Following the highway wasn't too difficult, at least until we reached České Budějovice, a pretty good sized city famous for brewing the original Budweiser beer. This is where we first encountered what would become our main problem with driving in the Czech Republic... signs written in Czech. It's hard to know what the name of the next town is when the letters are almost all consonants with odd marks over them.
Trying to retain unfamiliar street names really came into play a little later when we tried to find our hotel in Kutná Hora. The town is small and we got to the general vicinity of our lodging fairly easily but between the tiny winding one- way streets and the incredibly indecipherable signs, it took over an hour to find it... three blocks away. We decided to explore the town on foot after that.
The Czech Republic is having to play a bit of catch-up with the rest of The E.U. as far as its roads are concerned. There are few superhighways and many of the secondary roads, even the ones marked on the map as major national routes, are very narrow with barely enough room for two vehicles. Often they lack any sort of lines painted on them. Driving at night would not be an undertaking we were ready to try.
Another escapade we decided to pass on was trying to navigate the city streets of Prague. In the past we have been brave enough to venture a vehicle into the depths of Paris, Milan, Rome and even the most insane traffic of all European cities, Naples, but that was when we were a little younger - and a lot crazier. Plus, in the aforementioned cities we could make a bit of sense of the traffic signs. After the difficulty we had locating our Prague hotel, that we specifically chose for its convenient location on the outskirts of town, we felt pretty good about our decision to use the subway and our feet for our sightseeing.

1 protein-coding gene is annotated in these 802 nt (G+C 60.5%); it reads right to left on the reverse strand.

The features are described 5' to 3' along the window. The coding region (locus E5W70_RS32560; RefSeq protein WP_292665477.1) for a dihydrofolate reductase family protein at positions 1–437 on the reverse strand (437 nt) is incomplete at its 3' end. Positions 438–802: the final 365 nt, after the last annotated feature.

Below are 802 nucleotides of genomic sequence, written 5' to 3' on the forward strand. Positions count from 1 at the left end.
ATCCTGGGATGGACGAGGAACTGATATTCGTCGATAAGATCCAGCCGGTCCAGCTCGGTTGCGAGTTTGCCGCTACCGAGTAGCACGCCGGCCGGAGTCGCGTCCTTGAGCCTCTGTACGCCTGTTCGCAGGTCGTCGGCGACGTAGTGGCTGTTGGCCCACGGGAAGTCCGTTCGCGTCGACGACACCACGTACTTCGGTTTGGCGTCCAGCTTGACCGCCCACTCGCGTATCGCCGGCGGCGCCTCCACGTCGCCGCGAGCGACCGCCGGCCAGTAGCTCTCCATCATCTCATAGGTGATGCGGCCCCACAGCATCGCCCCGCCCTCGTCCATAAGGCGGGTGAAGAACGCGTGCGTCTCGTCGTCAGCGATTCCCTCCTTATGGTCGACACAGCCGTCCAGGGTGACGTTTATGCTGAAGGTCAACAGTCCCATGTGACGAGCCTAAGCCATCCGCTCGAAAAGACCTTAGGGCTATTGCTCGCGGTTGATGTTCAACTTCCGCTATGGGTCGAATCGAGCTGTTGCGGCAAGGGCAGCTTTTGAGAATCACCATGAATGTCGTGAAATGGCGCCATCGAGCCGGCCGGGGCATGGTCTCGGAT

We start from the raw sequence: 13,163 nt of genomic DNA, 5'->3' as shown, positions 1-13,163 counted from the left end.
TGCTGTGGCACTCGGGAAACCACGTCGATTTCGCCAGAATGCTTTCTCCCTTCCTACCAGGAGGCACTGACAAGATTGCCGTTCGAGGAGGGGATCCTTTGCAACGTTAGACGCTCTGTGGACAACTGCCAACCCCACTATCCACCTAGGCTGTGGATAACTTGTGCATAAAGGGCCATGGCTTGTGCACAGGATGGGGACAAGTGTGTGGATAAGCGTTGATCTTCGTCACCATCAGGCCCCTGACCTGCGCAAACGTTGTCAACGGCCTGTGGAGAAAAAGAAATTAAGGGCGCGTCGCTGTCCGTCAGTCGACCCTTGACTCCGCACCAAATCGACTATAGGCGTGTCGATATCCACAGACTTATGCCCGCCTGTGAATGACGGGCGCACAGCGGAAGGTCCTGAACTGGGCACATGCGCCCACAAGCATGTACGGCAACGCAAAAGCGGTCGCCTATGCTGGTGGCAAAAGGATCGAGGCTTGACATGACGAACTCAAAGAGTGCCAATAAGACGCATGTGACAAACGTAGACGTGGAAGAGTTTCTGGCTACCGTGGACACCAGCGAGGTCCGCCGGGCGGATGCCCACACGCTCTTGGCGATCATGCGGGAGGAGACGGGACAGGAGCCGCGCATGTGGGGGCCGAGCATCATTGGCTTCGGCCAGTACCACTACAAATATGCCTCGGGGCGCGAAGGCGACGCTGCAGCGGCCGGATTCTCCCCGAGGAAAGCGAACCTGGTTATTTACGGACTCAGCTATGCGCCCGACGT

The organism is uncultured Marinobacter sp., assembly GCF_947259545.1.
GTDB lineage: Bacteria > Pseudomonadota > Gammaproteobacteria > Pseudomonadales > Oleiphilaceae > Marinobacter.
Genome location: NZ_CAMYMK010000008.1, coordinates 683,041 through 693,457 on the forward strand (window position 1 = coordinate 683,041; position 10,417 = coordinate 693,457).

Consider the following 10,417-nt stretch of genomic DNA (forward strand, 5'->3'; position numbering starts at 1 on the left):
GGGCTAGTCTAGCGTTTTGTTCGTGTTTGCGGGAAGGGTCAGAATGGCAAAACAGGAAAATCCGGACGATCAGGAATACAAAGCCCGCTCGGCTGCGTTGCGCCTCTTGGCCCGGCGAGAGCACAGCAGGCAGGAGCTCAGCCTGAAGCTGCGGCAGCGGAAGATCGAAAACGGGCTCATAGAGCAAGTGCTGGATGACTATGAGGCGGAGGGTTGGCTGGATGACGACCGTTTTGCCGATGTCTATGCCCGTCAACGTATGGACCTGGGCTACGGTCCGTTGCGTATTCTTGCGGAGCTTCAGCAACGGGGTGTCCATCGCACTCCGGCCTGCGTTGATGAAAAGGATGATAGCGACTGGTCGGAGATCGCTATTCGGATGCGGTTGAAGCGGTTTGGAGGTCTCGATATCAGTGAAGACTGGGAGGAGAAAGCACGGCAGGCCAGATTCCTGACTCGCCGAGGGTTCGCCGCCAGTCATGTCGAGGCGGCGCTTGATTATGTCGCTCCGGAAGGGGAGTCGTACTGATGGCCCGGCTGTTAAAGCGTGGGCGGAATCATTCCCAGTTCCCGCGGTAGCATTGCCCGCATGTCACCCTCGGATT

For a metropolitan area of over two million people, Prague has very little freeway system, but construction is rampant. Projects are frantically trying to change that, still for us strangers in a strange land, the road closings and detours became quite an adventure.
This was especially true when trying to find our way out of Prague. Several times we followed a detour only to be diverted right back to where we had been before. Either the Czechs really suck at routing detours or we missed some tiny little orange signs with indecipherable words and symbols on them. By the time we finally found our way out, we had settled on it being a little of both.
From Prague we got our first experience of a Czech superhighway, or Dálnice. We wound our little rented Citroën up till the engine was screaming and barreled down highway D-5 toward the town of Plzeň and the German border. Maybe it was because this route headed toward Germany, or maybe Czechs just like to drive fast too, but we were getting blown away while doing the posted speed limit of 130 kilometers per hour, a little over 80 mph, which was about all our French compact cruiser could manage. Blurs were blazing by us and every time we passed a truck, a Mercedes or BMW traveling at NASCAR speed would climb up our back bumper from out of nowhere. We made a command decision to pull a green flag pit stop and return to the pastoral peace of a two lane highway to do a little low speed exploring.
David & Veronica, GypsyNester.com